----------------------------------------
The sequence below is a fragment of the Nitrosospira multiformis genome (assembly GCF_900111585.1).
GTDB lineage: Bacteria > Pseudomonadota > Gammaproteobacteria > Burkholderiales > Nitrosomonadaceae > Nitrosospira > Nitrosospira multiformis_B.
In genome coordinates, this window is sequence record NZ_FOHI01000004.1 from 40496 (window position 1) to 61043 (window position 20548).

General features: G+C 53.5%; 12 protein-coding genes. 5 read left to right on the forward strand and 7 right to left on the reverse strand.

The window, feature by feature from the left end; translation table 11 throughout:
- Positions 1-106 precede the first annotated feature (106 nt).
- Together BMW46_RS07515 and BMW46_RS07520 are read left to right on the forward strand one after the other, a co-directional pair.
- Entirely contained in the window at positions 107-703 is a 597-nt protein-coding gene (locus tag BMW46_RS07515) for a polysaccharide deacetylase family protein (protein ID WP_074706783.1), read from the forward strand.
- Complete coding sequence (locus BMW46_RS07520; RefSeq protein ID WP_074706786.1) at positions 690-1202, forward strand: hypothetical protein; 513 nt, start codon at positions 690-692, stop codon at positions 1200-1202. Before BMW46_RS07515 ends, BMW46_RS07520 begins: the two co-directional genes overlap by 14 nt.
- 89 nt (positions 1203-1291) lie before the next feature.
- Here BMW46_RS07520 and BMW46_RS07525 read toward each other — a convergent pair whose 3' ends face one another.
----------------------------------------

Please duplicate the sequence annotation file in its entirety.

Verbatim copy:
The sequence below is a fragment of the Nitrosospira multiformis genome (assembly GCF_900111585.1).
GTDB lineage: Bacteria > Pseudomonadota > Gammaproteobacteria > Burkholderiales > Nitrosomonadaceae > Nitrosospira > Nitrosospira multiformis_B.
In genome coordinates, this window is sequence record NZ_FOHI01000004.1 from 40496 (window position 1) to 61043 (window position 20548).

General features: G+C 53.5%; 12 protein-coding genes. 5 read left to right on the forward strand and 7 right to left on the reverse strand.

The window, feature by feature from the left end; translation table 11 throughout:
- Positions 1-106 precede the first annotated feature (106 nt).
- Together BMW46_RS07515 and BMW46_RS07520 are read left to right on the forward strand one after the other, a co-directional pair.
- Entirely contained in the window at positions 107-703 is a 597-nt protein-coding gene (locus tag BMW46_RS07515) for a polysaccharide deacetylase family protein (protein ID WP_074706783.1), read from the forward strand.
- Complete coding sequence (locus BMW46_RS07520; RefSeq protein ID WP_074706786.1) at positions 690-1202, forward strand: hypothetical protein; 513 nt, start codon at positions 690-692, stop codon at positions 1200-1202. Before BMW46_RS07515 ends, BMW46_RS07520 begins: the two co-directional genes overlap by 14 nt.
- 89 nt (positions 1203-1291) lie before the next feature.
- Here BMW46_RS07520 and BMW46_RS07525 read toward each other — a convergent pair whose 3' ends face one another.